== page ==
Spatial and temporal patterns in the sex ratio of American lobsters (Homarus americanus) in southwestern Nova Scotia, Canada

S. Koepper, C. W. Revie, H. Stryhn, K. F. Clark, S. Scott-Tibbetts, K. K. Thakur

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An approximate 1:1 sex ratio of American lobsters can be skewed due to environmental factors or fisheries management. Substantial skewness can impact mating behaviour and lower reproduction which could have far-reaching ecological and economic consequences. The aim was to investigate the sex ratio patterns of lobsters in two lobster fishing areas (LFAs) in southwestern Nova Scotia, Canada and identify factors associated with skewed sex ratios. This study analyzed biological data from more than 270,000 lobsters sampled over ten years (2010–2019) by the Fishermen and Scientists Research Society. A mixed effect logistic regression model evaluated the effect of spatial, temporal and environmental factors as well as size on the sex ratio of lobsters. There were significant temporal patterns in sex ratios that differed by LFA. After the effects of sampling month, year and LFA were accounted for, lower bottom temperature and deeper water depth were associated with a higher prevalence of females, especially in larger lobsters. We present the first long term analyses of sex ratio patterns in H. americanus in Atlantic Canada's most commercially important region for this species and provide evidence that these patterns are influenced by environmental factors and fisheries. In view of future climate change scenarios, monitoring the population dynamics of this iconic fishery species is crucial to ensure sustainable fisheries and healthy lobster stocks.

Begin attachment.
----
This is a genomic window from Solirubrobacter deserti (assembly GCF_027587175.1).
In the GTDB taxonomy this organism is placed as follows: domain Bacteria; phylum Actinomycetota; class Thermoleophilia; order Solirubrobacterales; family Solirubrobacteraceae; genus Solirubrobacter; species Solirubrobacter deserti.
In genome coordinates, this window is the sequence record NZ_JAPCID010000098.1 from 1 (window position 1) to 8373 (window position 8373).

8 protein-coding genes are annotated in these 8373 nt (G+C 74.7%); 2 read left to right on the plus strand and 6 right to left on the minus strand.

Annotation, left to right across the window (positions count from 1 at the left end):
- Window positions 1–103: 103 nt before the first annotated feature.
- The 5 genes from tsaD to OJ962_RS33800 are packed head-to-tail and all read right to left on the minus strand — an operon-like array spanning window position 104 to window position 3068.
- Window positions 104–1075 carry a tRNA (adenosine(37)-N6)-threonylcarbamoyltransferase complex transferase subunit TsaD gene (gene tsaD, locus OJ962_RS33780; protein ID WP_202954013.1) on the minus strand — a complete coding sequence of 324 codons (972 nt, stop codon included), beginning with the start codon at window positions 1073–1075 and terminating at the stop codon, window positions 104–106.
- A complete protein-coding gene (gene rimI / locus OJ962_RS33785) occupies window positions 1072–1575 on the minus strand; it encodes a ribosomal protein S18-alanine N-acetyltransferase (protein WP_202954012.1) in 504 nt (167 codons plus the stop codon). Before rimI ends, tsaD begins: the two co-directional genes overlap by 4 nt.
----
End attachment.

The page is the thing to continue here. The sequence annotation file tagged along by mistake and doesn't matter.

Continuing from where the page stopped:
Original languageEnglish
Article number24100
Number of pages11
JournalScientific Reports
Issue number1
Publication statusPublished - 16 Dec 2021


  • American lobsters
  • lobster fishing
  • Nova Scotia

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